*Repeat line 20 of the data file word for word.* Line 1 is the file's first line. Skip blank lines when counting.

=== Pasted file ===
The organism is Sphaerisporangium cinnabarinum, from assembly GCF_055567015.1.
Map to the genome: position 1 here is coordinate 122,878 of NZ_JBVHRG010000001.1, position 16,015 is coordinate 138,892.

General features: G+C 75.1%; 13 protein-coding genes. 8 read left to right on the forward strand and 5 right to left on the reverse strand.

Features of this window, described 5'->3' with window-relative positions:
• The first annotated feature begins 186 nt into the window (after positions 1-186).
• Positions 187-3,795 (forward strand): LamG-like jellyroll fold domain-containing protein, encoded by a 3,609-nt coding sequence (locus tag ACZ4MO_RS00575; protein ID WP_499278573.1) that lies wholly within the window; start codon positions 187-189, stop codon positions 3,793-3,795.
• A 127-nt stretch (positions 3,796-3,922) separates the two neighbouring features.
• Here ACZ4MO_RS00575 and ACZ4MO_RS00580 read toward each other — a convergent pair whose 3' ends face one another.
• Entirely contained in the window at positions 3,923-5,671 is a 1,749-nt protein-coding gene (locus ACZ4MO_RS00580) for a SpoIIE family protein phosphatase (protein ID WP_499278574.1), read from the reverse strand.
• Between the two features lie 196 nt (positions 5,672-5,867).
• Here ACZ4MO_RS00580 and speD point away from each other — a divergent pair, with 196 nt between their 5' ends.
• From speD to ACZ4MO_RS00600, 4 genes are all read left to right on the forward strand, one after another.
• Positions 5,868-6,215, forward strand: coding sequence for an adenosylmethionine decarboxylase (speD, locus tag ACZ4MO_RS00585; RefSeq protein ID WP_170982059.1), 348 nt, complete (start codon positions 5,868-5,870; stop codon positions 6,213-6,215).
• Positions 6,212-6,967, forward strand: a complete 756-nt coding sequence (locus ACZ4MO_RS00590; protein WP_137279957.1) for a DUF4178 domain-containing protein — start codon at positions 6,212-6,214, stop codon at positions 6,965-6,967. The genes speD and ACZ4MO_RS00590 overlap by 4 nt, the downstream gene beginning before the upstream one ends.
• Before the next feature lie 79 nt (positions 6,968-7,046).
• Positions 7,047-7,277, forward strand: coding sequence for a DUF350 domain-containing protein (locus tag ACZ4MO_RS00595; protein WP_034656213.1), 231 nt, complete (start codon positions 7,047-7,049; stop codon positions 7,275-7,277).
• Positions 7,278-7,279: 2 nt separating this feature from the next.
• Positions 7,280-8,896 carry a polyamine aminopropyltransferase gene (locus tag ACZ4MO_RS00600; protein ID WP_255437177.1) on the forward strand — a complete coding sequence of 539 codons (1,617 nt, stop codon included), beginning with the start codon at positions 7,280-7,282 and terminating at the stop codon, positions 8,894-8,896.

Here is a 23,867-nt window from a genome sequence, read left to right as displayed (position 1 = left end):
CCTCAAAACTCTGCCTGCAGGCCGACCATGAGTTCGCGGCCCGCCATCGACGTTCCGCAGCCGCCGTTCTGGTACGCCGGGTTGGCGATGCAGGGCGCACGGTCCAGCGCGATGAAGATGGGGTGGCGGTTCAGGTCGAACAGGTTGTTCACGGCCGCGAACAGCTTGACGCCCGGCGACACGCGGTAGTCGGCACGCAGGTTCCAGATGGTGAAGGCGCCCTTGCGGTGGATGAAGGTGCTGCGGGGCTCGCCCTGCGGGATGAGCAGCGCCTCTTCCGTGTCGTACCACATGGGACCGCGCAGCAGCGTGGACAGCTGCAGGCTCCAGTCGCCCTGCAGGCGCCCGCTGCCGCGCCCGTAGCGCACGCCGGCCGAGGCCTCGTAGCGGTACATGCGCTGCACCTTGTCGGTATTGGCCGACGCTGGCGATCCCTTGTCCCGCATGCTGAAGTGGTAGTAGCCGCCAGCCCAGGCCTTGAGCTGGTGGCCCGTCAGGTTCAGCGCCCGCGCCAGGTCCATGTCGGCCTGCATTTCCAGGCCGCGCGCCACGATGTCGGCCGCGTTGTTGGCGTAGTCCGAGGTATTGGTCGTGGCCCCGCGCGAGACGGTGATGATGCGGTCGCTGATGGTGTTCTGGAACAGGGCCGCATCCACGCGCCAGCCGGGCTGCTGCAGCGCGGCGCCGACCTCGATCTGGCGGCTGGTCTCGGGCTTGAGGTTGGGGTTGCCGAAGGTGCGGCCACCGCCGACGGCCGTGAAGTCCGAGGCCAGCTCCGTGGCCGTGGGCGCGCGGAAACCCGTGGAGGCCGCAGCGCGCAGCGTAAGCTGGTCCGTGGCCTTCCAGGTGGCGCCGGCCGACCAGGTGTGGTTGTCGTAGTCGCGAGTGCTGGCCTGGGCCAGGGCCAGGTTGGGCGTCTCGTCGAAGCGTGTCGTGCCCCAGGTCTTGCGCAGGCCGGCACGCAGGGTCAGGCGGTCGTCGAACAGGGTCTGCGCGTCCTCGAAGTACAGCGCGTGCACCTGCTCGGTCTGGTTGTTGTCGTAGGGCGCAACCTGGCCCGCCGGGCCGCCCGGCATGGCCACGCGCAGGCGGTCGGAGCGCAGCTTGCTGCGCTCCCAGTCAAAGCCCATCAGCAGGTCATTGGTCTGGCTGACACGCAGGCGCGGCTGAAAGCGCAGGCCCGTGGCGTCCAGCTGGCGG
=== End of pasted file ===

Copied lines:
CCTCAAAACTCTGCCTGCAGGCCGACCATGAGTTCGCGGCCCGCCATCGACGTTCCGCAGCCGCCGTTCTGGTACGCCGGGTTGGCGATGCAGGGCGCACGGTCCAGCGCGATGAAGATGGGGTGGCGGTTCAGGTCGAACAGGTTGTTCACGGCCGCGAACAGCTTGACGCCCGGCGACACGCGGTAGTCGGCACGCAGGTTCCAGATGGTGAAGGCGCCCTTGCGGTGGATGAAGGTGCTGCGGGGCTCGCCCTGCGGGATGAGCAGCGCCTCTTCCGTGTCGTACCACATGGGACCGCGCAGCAGCGTGGACAGCTGCAGGCTCCAGTCGCCCTGCAGGCGCCCGCTGCCGCGCCCGTAGCGCACGCCGGCCGAGGCCTCGTAGCGGTACATGCGCTGCACCTTGTCGGTATTGGCCGACGCTGGCGATCCCTTGTCCCGCATGCTGAAGTGGTAGTAGCCGCCAGCCCAGGCCTTGAGCTGGTGGCCCGTCAGGTTCAGCGCCCGCGCCAGGTCCATGTCGGCCTGCATTTCCAGGCCGCGCGCCACGATGTCGGCCGCGTTGTTGGCGTAGTCCGAGGTATTGGTCGTGGCCCCGCGCGAGACGGTGATGATGCGGTCGCTGATGGTGTTCTGGAACAGGGCCGCATCCACGCGCCAGCCGGGCTGCTGCAGCGCGGCGCCGACCTCGATCTGGCGGCTGGTCTCGGGCTTGAGGTTGGGGTTGCCGAAGGTGCGGCCACCGCCGACGGCCGTGAAGTCCGAGGCCAGCTCCGTGGCCGTGGGCGCGCGGAAACCCGTGGAGGCCGCAGCGCGCAGCGTAAGCTGGTCCGTGGCCTTCCAGGTGGCGCCGGCCGACCAGGTGTGGTTGTCGTAGTCGCGAGTGCTGGCCTGGGCCAGGGCCAGGTTGGGCGTCTCGTCGAAGCGTGTCGTGCCCCAGGTCTTGCGCAGGCCGGCACGCAGGGTCAGGCGGTCGTCGAACAGGGTCTGCGCGTCCTCGAAGTACAGCGCGTGCACCTGCTCGGTCTGGTTGTTGTCGTAGGGCGCAACCTGGCCCGCCGGGCCGCCCGGCATGGCCACGCGCAGGCGGTCGGAGCGCAGCTTGCTGCGCTCCCAGTCAAAGCCCATCAGCAGGTCATTGGTCTGGCTGACACGCAGGCGCGGCTGAAAGCGCAGGCCCGTGGCGTCCAGCTGGCGG